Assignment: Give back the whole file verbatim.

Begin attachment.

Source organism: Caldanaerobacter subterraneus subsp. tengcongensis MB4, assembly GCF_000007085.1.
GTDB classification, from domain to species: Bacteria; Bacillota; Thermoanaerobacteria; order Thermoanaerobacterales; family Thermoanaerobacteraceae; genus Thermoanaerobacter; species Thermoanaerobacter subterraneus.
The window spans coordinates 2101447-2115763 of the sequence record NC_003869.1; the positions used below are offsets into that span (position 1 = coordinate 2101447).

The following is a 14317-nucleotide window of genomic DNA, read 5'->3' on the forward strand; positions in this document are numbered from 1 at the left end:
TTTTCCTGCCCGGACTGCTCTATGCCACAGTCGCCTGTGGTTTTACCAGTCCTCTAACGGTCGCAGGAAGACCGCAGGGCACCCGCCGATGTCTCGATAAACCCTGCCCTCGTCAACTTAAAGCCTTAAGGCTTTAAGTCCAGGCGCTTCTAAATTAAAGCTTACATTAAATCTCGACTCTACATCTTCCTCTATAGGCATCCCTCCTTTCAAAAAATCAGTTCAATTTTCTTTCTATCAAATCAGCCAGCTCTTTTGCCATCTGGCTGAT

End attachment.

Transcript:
Source organism: Caldanaerobacter subterraneus subsp. tengcongensis MB4, assembly GCF_000007085.1.
GTDB classification, from domain to species: Bacteria; Bacillota; Thermoanaerobacteria; order Thermoanaerobacterales; family Thermoanaerobacteraceae; genus Thermoanaerobacter; species Thermoanaerobacter subterraneus.
The window spans coordinates 2101447-2115763 of the sequence record NC_003869.1; the positions used below are offsets into that span (position 1 = coordinate 2101447).

The following is a 14317-nucleotide window of genomic DNA, read 5'->3' on the forward strand; positions in this document are numbered from 1 at the left end:
TTTTCCTGCCCGGACTGCTCTATGCCACAGTCGCCTGTGGTTTTACCAGTCCTCTAACGGTCGCAGGAAGACCGCAGGGCACCCGCCGATGTCTCGATAAACCCTGCCCTCGTCAACTTAAAGCCTTAAGGCTTTAAGTCCAGGCGCTTCTAAATTAAAGCTTACATTAAATCTCGACTCTACATCTTCCTCTATAGGCATCCCTCCTTTCAAAAAATCAGTTCAATTTTCTTTCTATCAAATCAGCCAGCTCTTTTGCCATCTGGCTGAT